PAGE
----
Darkness and Dawn Book I: The Vacant World
Chapter 24: The Fight In The Forest
Now the Thing was close, very close to them, while a hush lay upon the watching Horde and on the forest. So close, that Stern could hear the soughing breath between those hideous lips and see the twitching of the wrinkled lid over the black, glittering eye that blinked as you have often seen a chimpanzee’s.
All at once the obeah stopped. Stopped and leered, his head craned forward, that ghastly rictus on his mouth.
Stern’s hot anger welled up again. Thus to be detained, inspected and seemingly made mock of by a creature no more than three-quarters human, stung the engineer to rage.
“What do you want?” cried he, in a thick and unsteady voice. “Anything I can do for you? If not, I’ll be going.”
The creature shook its head. Yet something of Stern’s meaning may have won to its smoldering intelligence. For now it raised a hand. It pointed to the pail of water, then to its own mouth; again it indicated the pail, then stretched a long, repulsive finger at the mouth of Stern.
The meaning seemed clear. Stern, even as he stood there in anger--and in wonder, too, at the fearlessness of this superthing--grasped the significance of the action.
“Why, he must mean,” said he, to Beatrice, “he must be trying to ask whether we intend to drink any of the water, what? Maybe it’s poisoned, now, or something! Maybe he’s trying to warn us!”
“Warn us? Why should he?”
“How can I tell? It isn’t entirely impossible that he still retains some knowledge of his human ancestors. Perhaps that tradition may have been handed down, some way, and still exists in the form of a crude beast-religion.”
“Yes, but then--?”
“Perhaps he wants to get in touch with us, again; learn from us; try to struggle up out of the mire of degeneration, who knows? If so--and it’s possible--of course he’d try to warn us of a poisoned spring!”
Acting on this hypothesis, of which he was now half-convinced, Stern nodded. By gesture-play he answered: Yes. Yes, this woman and he intended to drink of the water. The obeah-man, grinning, showed signs of lively interest. His eyes brightened, and a look of craft, of wizened cunning crept over his uncanny features.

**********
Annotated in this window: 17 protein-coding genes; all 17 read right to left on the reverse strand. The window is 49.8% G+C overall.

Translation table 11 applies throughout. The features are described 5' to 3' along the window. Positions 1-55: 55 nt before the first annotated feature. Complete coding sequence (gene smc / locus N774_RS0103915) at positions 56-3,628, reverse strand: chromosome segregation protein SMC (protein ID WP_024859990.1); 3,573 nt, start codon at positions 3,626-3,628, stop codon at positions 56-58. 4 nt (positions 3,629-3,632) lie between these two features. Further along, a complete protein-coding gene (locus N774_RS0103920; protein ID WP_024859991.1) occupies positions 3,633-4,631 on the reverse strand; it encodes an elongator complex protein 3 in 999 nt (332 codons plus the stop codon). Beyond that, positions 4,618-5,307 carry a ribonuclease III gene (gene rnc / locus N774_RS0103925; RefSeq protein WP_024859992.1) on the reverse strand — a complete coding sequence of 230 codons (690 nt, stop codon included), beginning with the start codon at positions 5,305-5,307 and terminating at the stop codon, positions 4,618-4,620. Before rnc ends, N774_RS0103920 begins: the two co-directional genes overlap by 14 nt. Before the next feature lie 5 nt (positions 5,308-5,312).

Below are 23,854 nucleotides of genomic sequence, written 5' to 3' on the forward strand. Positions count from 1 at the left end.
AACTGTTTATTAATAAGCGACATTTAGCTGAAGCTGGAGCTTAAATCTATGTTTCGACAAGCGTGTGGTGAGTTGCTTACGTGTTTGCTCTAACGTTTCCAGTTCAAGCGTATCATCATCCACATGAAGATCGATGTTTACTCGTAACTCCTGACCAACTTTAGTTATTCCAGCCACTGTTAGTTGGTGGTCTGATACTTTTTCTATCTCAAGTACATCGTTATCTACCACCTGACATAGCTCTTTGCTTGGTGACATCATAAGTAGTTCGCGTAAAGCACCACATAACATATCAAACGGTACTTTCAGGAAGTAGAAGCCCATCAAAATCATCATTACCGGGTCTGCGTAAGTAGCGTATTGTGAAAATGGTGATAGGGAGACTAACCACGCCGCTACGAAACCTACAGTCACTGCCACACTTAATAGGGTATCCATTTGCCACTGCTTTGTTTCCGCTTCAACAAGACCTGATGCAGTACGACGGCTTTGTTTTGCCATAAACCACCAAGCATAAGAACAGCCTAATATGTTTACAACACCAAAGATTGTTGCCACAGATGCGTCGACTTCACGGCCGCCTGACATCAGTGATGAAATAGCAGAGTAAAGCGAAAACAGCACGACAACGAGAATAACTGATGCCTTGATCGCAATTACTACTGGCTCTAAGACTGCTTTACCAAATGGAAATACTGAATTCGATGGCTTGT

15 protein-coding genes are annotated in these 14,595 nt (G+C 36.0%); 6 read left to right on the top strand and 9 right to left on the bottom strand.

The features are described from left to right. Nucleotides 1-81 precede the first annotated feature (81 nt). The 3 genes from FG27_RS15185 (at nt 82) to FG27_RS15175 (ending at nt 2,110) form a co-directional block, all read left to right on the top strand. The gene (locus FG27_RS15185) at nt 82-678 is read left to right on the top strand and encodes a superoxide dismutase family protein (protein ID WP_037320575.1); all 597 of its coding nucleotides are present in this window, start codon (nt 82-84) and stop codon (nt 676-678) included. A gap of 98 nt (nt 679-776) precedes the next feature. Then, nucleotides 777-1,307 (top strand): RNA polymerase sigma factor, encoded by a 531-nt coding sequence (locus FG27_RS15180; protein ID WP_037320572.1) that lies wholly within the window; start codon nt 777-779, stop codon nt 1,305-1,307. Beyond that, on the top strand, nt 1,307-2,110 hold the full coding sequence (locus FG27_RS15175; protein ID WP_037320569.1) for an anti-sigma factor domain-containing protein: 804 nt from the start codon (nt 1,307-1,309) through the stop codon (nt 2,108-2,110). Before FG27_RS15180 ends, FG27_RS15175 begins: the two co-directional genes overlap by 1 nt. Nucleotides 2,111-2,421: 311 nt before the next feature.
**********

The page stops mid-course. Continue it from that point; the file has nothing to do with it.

Then he raised his head and gave a long, shrill, throaty call, ululating and unspeakably weird.
Something stirred in the forest. Stern heard a rustle and a creeping murmur; and quick fear chilled his heart.
To him it seemed as though a voice were calling, perhaps the inner, secret voice of his own subjective self--a voice that cried:
“You, who must drink water--now he knows you are not gods, but mortal creatures. Tricked by his question and your answer, your peril now is on you! Flee!“
The voice died. Stern found himself, with a strange, taut eagerness tingling all through him, facing the obeah and--and not daring to turn his back.
Retreat they must, he knew. Retreat, at once! Already in the forest he understood that heads were being lifted, beastlike ears were listening, brute eyes peering and ape-hands clutching the little, flint-pointed spears. Already the girl and he should have been half-way back to the tower; yet still, inhibited by that slow, grinning, staring advance of the chief, there the engineer stood.
But all at once the spell was broken.
For with a cry, a hoarse and frightful yell of passion, the obeah leaped--leaped like a huge and frightfully agile ape--leaped the whole distance intervening.
Stern saw the Thing’s red-gleaming eyes fixed on Beatrice. In those eyes he clearly saw the hell-flame of lust. And as the woman screamed in terror, Stern pulled trigger with a savage curse.
The shot went wild. For at the instant--though he felt no pain--his arm dropped down and sideways.
Astounded, he looked. Something was wrong! What? His trigger-finger refused to serve. It had lost all power, all control.